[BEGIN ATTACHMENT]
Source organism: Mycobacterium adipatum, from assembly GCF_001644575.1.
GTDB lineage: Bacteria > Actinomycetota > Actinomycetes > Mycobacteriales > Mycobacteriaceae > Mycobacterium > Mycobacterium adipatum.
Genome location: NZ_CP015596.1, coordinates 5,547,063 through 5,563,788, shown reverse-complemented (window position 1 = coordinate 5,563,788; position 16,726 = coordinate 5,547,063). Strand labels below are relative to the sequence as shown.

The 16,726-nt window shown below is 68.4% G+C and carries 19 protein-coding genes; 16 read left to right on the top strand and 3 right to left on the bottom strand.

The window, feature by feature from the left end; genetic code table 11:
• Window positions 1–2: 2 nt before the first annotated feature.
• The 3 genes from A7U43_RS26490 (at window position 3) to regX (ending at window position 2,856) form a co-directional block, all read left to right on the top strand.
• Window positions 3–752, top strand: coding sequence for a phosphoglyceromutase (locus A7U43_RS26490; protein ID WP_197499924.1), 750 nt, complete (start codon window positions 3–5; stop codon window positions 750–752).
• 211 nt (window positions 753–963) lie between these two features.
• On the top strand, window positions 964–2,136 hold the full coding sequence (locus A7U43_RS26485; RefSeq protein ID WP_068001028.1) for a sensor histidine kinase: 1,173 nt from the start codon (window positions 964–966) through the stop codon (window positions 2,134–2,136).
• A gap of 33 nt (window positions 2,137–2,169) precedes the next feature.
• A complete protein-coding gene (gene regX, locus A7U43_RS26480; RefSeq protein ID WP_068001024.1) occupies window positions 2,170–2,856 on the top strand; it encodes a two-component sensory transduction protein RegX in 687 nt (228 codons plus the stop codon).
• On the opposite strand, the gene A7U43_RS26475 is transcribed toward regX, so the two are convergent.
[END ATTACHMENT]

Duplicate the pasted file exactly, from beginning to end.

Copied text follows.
Source organism: Mycobacterium adipatum, from assembly GCF_001644575.1.
GTDB lineage: Bacteria > Actinomycetota > Actinomycetes > Mycobacteriales > Mycobacteriaceae > Mycobacterium > Mycobacterium adipatum.
Genome location: NZ_CP015596.1, coordinates 5,547,063 through 5,563,788, shown reverse-complemented (window position 1 = coordinate 5,563,788; position 16,726 = coordinate 5,547,063). Strand labels below are relative to the sequence as shown.

The 16,726-nt window shown below is 68.4% G+C and carries 19 protein-coding genes; 16 read left to right on the top strand and 3 right to left on the bottom strand.

The window, feature by feature from the left end; genetic code table 11:
• Window positions 1–2: 2 nt before the first annotated feature.
• The 3 genes from A7U43_RS26490 (at window position 3) to regX (ending at window position 2,856) form a co-directional block, all read left to right on the top strand.
• Window positions 3–752, top strand: coding sequence for a phosphoglyceromutase (locus A7U43_RS26490; protein ID WP_197499924.1), 750 nt, complete (start codon window positions 3–5; stop codon window positions 750–752).
• 211 nt (window positions 753–963) lie between these two features.
• On the top strand, window positions 964–2,136 hold the full coding sequence (locus A7U43_RS26485; RefSeq protein ID WP_068001028.1) for a sensor histidine kinase: 1,173 nt from the start codon (window positions 964–966) through the stop codon (window positions 2,134–2,136).
• A gap of 33 nt (window positions 2,137–2,169) precedes the next feature.
• A complete protein-coding gene (gene regX, locus A7U43_RS26480; RefSeq protein ID WP_068001024.1) occupies window positions 2,170–2,856 on the top strand; it encodes a two-component sensory transduction protein RegX in 687 nt (228 codons plus the stop codon).
• On the opposite strand, the gene A7U43_RS26475 is transcribed toward regX, so the two are convergent.